5 Tips for Better Board Reporting  

5 Tips for Better Board Reporting  

As a finance leader, you’re intimately familiar with your company’s data and KPIs. But guess what? Most of your board members aren’t—and they don’t want or need that level of detail. What do they want? Like your CEO, board members are searching for trusted, strategic deputies who can provide high-level, holistic insight that helps them navigate the swirling currents of today’s business world.

Luckily, top finance executives have a great vantage point from which to fill this role. Here are five tips to ensure you make the most of your time at the front of the room.

Tip one: put yourself in their shoes

Who are the members? Typically, they’re not financial experts and aren’t involved with your company’s day-to-day operations. They may serve on as many as four or five other boards. Moreover, since the 2008 crash, they’ve come under increasing scrutiny and are held to ever-higher standards, even as the pace and complexity of business increases.

The reality is, board members are busy. They likely show up to a meeting once a quarter. They often sit on multiple boards. And they have jam-packed lives and careers. Bottom line: The last thing they need is to suffer through your 60-slide PowerPoint deck.

As you craft your presentation, keep this vantage point in mind. Your board doesn’t need to know every last detail of your financials. In fact, less is more. You want to shift from obsessing over “What do I want to tell them?” to focusing on “What do they need to know?”

PRESENTATION TIP: Avoid the temptation to give too much information, but be ready for questions! Less is more.

Tip two: be transparent

As a finance leader, your most valuable asset to the board is your objectivity. You have no ax to grind; you’re not spinning anything; you’re certainly not making the sales forecast look rosier than it is.

When it comes to transparency, remember the old maxim: “Bad news is not like fine wine. It does not get better with age.” If there’s bad news, get it out there so the board knows what it’s dealing with.

Conversely, if performance is improving, the board needs to see updated forecasts ASAP, too. Skip the impulse to leave the forecast where it is and present numbers you think the company can beat. The board is always happiest with the most updated, most honest and most objective data available.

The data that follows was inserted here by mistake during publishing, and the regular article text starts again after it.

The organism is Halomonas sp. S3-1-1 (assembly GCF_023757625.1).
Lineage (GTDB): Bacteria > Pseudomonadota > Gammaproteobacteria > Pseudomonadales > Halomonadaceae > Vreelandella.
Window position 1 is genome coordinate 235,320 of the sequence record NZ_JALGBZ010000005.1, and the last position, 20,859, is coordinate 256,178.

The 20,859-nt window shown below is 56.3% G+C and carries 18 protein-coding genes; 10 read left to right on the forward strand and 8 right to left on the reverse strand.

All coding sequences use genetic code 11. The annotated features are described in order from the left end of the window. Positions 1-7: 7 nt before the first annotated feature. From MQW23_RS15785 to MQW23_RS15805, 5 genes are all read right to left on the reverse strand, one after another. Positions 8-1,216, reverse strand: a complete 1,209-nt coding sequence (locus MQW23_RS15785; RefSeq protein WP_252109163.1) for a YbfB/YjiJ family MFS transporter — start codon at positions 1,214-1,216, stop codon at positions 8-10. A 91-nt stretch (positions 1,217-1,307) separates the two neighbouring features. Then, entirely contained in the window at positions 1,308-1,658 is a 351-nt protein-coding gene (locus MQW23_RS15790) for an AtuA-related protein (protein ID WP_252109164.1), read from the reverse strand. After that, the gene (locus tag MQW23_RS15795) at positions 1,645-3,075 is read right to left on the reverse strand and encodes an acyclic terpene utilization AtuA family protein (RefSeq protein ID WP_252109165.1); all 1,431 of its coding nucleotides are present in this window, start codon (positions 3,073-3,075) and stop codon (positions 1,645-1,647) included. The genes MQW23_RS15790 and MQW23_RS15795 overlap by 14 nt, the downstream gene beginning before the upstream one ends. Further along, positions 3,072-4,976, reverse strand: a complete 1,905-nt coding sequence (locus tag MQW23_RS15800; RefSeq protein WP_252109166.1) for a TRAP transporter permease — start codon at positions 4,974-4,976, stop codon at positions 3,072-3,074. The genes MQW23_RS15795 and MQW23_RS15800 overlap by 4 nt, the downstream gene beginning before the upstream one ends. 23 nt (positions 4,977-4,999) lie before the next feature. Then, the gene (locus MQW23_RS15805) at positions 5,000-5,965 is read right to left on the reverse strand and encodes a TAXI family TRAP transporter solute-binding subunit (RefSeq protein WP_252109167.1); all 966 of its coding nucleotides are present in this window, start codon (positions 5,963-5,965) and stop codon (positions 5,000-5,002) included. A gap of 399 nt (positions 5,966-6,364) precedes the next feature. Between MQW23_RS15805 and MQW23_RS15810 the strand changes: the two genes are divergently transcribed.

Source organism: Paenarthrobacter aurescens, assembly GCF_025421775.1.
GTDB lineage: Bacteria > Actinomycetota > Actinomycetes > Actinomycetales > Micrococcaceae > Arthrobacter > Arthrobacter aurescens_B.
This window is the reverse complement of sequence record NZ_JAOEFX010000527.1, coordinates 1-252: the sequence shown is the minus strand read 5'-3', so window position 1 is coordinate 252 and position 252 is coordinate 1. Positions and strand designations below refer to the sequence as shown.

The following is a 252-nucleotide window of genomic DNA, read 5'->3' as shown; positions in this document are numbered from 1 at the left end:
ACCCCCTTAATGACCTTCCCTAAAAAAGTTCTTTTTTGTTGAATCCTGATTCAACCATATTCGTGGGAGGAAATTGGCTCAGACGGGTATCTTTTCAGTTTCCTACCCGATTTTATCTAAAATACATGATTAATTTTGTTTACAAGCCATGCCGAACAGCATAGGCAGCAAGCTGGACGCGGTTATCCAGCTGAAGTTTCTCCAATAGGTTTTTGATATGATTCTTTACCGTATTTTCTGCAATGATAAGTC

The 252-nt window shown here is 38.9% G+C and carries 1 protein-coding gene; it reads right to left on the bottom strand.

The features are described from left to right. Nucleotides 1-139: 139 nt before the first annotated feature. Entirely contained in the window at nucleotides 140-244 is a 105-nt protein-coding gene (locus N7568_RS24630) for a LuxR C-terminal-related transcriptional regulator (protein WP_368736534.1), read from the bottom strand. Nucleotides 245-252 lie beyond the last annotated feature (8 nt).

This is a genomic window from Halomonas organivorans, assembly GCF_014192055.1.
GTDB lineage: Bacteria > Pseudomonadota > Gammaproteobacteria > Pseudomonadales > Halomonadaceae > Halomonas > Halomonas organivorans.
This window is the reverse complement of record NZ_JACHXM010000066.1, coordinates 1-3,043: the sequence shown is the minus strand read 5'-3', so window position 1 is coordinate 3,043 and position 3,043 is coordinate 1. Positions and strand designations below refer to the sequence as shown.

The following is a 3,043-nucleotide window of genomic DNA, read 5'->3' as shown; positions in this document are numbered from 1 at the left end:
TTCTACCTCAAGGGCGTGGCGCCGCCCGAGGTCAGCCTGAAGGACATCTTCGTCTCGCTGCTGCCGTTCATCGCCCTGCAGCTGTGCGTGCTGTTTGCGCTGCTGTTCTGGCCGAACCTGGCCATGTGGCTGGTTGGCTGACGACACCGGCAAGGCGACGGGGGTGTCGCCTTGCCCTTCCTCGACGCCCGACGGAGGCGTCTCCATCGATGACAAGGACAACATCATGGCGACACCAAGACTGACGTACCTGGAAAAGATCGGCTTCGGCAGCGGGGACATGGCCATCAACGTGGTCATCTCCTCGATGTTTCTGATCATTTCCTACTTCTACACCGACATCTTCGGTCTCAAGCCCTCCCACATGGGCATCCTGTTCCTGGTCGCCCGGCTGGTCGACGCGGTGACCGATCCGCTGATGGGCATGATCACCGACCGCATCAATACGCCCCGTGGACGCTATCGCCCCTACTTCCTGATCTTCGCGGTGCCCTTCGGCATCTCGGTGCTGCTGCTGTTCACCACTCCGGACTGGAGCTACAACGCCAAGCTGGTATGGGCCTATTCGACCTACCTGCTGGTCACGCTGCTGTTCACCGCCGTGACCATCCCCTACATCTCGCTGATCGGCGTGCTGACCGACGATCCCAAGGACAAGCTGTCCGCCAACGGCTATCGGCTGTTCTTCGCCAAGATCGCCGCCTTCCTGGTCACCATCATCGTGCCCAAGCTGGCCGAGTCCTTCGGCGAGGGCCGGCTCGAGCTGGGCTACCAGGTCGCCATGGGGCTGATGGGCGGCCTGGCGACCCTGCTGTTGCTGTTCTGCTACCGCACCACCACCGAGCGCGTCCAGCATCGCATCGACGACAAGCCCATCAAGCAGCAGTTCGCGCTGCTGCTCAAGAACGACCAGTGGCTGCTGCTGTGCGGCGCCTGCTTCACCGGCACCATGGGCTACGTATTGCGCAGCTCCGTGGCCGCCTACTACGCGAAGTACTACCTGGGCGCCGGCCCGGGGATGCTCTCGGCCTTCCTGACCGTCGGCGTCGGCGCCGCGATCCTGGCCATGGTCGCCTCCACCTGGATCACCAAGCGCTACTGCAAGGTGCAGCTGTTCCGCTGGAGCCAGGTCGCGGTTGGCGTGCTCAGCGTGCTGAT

Transparency is also about presenting financial information in a way that gets to the real story of what’s happening—and its impact on your company. So instead of simply showing that sales declined 25% last quarter, offer insight on what drove the change.

On a higher level, transparency also relates to the crispness of the overall message you present. Delivering a message informed by a single source of truth, rather than an overwhelming ream of data, stops the debate over whose numbers are correct and refocuses the discussion on insights and action. In short, it speeds and improves decision-making.

If there’s a cardinal sin related to boardroom transparency, it’s serving up a surprise. It never ends well. Besides chewing into your credibility, it can blindside your CEO—something we all want to avoid. Make it a habit to share pre-read materials that highlight any issue that may prove problematic or stir debate.

PRESENTATION TIP: Pre-read primer

  • Give your board enough time to digest the pre-read.
  • Limit pre-read to one to two pages, no smaller than size 12 font.
  • Keep the format consistent so board members can easily navigate information.
  • Separate content by subject matter. For instance: finance update, sales update, marketing update.

Read CFO.University’s 3 part series, What the Board Expects from a Chief Financial Officer. We interviewed 4 four seasoned public company directors to discover what they expect from CFOs.

Tip three: provide context

Board members need to quickly grasp your company’s big picture, rather than a snapshot of performance at a moment in time.

Providing context is probably the most neglected aspect of board financial reports. Yet it’s through context that trusted strategists separate themselves from the mundane number crunchers.

Numbers alone provide only a static snapshot. Meanwhile, context paints a clear picture of what those numbers mean and how they impact broader issues and opportunities facing your company.